NFL Playoffs: How NY Giants fared against divisional teams

New York Giants defensive end Leonard Williams (Image via The Record)
New York Giants defensive end Leonard Williams (Image via The Record) /
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NY Giants
Baker Mayfield #6 of the Cleveland Browns is sacked by Dexter Lawrence #97 of the New York Giants. (Photo by Al Bello/Getty Images) /

Cleveland Browns, Week 15

Result: Loss, 20-6

This game, the second in a three-game skid that further diminished the team’s hope for the playoffs, marked the Giants’ lowest score total all season.

Despite playing a clean game with no turnovers, having fewer penalties, and holding the third-best rushing team in the NFL to just 106 yards, the Giants were unable to beat the Browns.

Much like the Pittsburg Steelers in the Wildcard game last Sunday, the Giants didn’t help themselves in this game.

In a common theme among games they lost against divisional round playoff teams, the Giants went 0-3 in trips to the Red Zone. What’s worse, Cleveland went 3-3.

What worked best for the Giants was shutting down Nick Chubb and Kareem Hunt. Chubb rushed 15 times for just 50 yards, averaging 3.3 yards per carry. Outside of the Week 4 game in which he was injured, the it was Chubb’s fewest yards up to that point in the season. He would rush for only 28 yards the next week against the NY Jets.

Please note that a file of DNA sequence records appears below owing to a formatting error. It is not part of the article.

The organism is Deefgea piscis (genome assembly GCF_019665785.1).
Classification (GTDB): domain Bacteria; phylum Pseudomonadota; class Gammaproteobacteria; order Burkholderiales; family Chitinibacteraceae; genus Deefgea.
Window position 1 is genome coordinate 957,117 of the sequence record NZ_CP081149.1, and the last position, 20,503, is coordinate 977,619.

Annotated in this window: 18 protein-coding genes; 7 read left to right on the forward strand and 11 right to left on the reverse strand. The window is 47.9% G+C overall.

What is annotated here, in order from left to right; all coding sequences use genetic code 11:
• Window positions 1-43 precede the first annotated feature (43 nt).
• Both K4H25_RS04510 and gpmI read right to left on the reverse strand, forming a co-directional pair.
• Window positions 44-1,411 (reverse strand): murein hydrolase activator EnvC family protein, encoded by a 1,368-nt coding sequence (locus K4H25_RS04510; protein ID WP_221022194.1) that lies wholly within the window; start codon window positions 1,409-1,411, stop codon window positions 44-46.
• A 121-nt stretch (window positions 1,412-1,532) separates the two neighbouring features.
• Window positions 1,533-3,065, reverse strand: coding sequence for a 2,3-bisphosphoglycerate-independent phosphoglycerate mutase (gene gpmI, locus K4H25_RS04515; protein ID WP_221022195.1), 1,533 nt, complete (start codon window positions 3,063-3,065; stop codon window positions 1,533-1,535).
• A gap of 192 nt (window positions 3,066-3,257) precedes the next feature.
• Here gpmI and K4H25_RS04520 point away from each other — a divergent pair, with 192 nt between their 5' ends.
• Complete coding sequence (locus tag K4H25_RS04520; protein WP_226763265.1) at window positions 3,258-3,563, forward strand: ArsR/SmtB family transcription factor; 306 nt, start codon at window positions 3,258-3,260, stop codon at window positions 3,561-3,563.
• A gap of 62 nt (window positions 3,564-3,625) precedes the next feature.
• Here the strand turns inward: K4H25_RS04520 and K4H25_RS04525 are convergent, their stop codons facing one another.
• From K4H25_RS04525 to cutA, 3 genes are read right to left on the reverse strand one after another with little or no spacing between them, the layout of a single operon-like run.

Hunt equally had a poor showing. The Giants held him to just 28 yards total, his fewest through all of the 2020 regular season.

What hurt the Giants was yet again an unproductive offense. Backup quarterback Colt McCoy got the start, but only completed 19 passes on 31 attempts. The offense seemed uncertain about what it wanted to do; no running back had more than nine carries, and no receiver had more than four receptions.

The Giants would have done far better than the Steelers, at least in the first quarter. But the Steelers still managed to score 37 points and collect 553 total yards. They were decisive in their attack, throwing for 501 of those yards.

If Kansas City wants to beat Cleveland, they’d be wise to stop their running backs while capitalizing on Red Zone opportunities — and not go down by 28 points in the first quarter.